As Joe K. Pickett ventures among the crocodiles and kangaroos-and the equally unfamiliar mortgage markets in the land Down Under-he is keenly aware that people back home may regard him as a pioneer.
Mr. Pickett, the chief executive of HomeSide Inc., figures he will be closely watched by other mortgage lenders considering setting up shop in international markets to offset slipping profit margins at home.
"Without question, everyone is intrigued with what we are doing," Mr. Pickett said. "U.S. companies need to be thinking about offshore opportunities."
Mr. Pickett, who has lived in Jacksonville, Fla., since 1985, will be relocating to Melbourne next month for two or three years to oversee global mortgage operations for HomeSide's new parent. National Australia Bank bought the mortgage company last month.
In an interview last week, Mr. Pickett said his main responsibility will be to "drive out unnecessary costs" in the mortgage servicing operations of National Australia Bank.
The bank's Australian servicing centers will be equipped with much of HomeSide's technology, and several servicing and technology managers will also move to Australia to help modify the servicing operations.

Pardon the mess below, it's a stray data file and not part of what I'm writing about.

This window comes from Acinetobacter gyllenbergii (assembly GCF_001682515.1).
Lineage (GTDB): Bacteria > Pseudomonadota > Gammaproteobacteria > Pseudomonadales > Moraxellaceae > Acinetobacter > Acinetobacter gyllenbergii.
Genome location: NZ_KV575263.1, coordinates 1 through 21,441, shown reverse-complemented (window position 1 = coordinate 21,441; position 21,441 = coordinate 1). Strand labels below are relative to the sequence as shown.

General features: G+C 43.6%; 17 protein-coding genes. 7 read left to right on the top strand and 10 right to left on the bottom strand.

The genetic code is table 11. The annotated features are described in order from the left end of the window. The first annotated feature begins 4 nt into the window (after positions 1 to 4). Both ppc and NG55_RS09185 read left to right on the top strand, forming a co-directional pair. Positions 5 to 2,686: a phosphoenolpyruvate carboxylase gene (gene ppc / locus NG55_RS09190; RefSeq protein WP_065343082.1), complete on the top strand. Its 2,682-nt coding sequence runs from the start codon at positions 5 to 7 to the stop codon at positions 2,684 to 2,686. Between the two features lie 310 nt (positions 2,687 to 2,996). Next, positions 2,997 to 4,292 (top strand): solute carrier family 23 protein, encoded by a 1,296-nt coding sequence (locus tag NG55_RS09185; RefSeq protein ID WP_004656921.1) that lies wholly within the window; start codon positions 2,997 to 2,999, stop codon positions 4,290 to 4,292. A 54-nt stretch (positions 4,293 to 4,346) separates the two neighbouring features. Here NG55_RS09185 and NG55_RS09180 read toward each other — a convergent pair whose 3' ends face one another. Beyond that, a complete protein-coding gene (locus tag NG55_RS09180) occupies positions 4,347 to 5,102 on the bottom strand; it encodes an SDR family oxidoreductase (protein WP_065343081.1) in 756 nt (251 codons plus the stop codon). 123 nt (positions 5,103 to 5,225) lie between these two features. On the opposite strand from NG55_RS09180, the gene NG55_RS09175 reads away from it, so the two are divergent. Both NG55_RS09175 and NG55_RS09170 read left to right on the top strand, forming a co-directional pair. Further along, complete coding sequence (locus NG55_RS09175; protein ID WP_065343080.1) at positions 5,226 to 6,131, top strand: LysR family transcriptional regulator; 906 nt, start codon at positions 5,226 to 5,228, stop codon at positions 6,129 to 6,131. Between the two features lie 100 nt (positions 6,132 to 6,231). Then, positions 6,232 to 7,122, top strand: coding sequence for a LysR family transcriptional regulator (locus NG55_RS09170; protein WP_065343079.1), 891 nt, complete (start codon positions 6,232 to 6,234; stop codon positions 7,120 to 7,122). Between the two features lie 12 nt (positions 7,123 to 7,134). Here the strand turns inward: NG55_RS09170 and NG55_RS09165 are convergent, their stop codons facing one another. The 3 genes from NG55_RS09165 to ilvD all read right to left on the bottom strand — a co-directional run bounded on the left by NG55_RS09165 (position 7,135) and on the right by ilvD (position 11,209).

National Australia Bank owns banks in New Zealand, England, Australia, Scotland, and Hong Kong. Mr. Pickett said he expects to visit each of these countries to implement HomeSide's servicing strategies. National Australia has a portfolio that is worth about $30 billion.
Mr. Pickett said staying in touch with what is going on in Jacksonville, nearly 7,000 miles away and with a 16-hour time difference, will present another challenge.
"Ongoing communication and coordination of operations is going to be crucial," Mr. Pickett said.
Mr. Pickett will keep the title of CEO of HomeSide, but chief operating officer Hugh R. Harris will oversee HomeSide's day-to-day domestic activities.
Mr. Pickett said he will make frequent trips back to the United States to attend industry conferences and other events.
Mr. Pickett also hopes that when he is not accruing frequent- flier miles, he will be able to take advantage of his new surroundings. An avid hunter, Mr. Pickett said he is looking forward to going on expeditions in Australia.
The 2000 Summer Olympics will be held in Sydney. Mr. Pickett and his wife expect to still be in Australia then, and he said they would like to get tickets to some of the events.
Mr. Pickett said he is not worried about fitting in. He and his wife lived abroad when he was in the Army. And he has made several trips to Melbourne, so he is familiar with what is probably the biggest difference between the United States and Australia.
"I've already driven on the left hand side of the road," he said.